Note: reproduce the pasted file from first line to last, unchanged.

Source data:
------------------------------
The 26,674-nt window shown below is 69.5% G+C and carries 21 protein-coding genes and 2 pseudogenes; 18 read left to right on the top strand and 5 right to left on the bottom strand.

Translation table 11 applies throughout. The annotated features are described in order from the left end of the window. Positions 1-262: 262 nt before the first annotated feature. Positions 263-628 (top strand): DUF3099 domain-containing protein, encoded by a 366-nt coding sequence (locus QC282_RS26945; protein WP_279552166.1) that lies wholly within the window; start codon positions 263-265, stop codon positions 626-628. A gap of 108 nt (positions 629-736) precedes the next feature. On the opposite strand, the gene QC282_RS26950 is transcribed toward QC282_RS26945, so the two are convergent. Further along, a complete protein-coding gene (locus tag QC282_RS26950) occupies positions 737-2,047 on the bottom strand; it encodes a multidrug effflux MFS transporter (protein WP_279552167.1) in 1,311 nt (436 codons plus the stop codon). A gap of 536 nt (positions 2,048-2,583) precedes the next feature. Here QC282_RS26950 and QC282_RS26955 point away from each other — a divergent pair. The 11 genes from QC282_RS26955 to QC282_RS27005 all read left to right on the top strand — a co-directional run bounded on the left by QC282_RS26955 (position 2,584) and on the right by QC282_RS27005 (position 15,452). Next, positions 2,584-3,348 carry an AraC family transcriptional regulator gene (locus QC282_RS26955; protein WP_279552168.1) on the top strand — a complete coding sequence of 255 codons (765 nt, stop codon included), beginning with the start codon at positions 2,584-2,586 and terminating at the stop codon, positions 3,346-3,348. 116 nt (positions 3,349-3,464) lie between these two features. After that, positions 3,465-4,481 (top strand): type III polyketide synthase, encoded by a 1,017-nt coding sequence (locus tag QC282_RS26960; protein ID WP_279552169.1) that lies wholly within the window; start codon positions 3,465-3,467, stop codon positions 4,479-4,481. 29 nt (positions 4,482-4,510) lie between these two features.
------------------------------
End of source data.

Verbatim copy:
The 26,674-nt window shown below is 69.5% G+C and carries 21 protein-coding genes and 2 pseudogenes; 18 read left to right on the top strand and 5 right to left on the bottom strand.

Translation table 11 applies throughout. The annotated features are described in order from the left end of the window. Positions 1-262: 262 nt before the first annotated feature. Positions 263-628 (top strand): DUF3099 domain-containing protein, encoded by a 366-nt coding sequence (locus QC282_RS26945; protein WP_279552166.1) that lies wholly within the window; start codon positions 263-265, stop codon positions 626-628. A gap of 108 nt (positions 629-736) precedes the next feature. On the opposite strand, the gene QC282_RS26950 is transcribed toward QC282_RS26945, so the two are convergent. Further along, a complete protein-coding gene (locus tag QC282_RS26950) occupies positions 737-2,047 on the bottom strand; it encodes a multidrug effflux MFS transporter (protein WP_279552167.1) in 1,311 nt (436 codons plus the stop codon). A gap of 536 nt (positions 2,048-2,583) precedes the next feature. Here QC282_RS26950 and QC282_RS26955 point away from each other — a divergent pair. The 11 genes from QC282_RS26955 to QC282_RS27005 all read left to right on the top strand — a co-directional run bounded on the left by QC282_RS26955 (position 2,584) and on the right by QC282_RS27005 (position 15,452). Next, positions 2,584-3,348 carry an AraC family transcriptional regulator gene (locus QC282_RS26955; protein WP_279552168.1) on the top strand — a complete coding sequence of 255 codons (765 nt, stop codon included), beginning with the start codon at positions 2,584-2,586 and terminating at the stop codon, positions 3,346-3,348. 116 nt (positions 3,349-3,464) lie between these two features. After that, positions 3,465-4,481 (top strand): type III polyketide synthase, encoded by a 1,017-nt coding sequence (locus tag QC282_RS26960; protein ID WP_279552169.1) that lies wholly within the window; start codon positions 3,465-3,467, stop codon positions 4,479-4,481. 29 nt (positions 4,482-4,510) lie between these two features.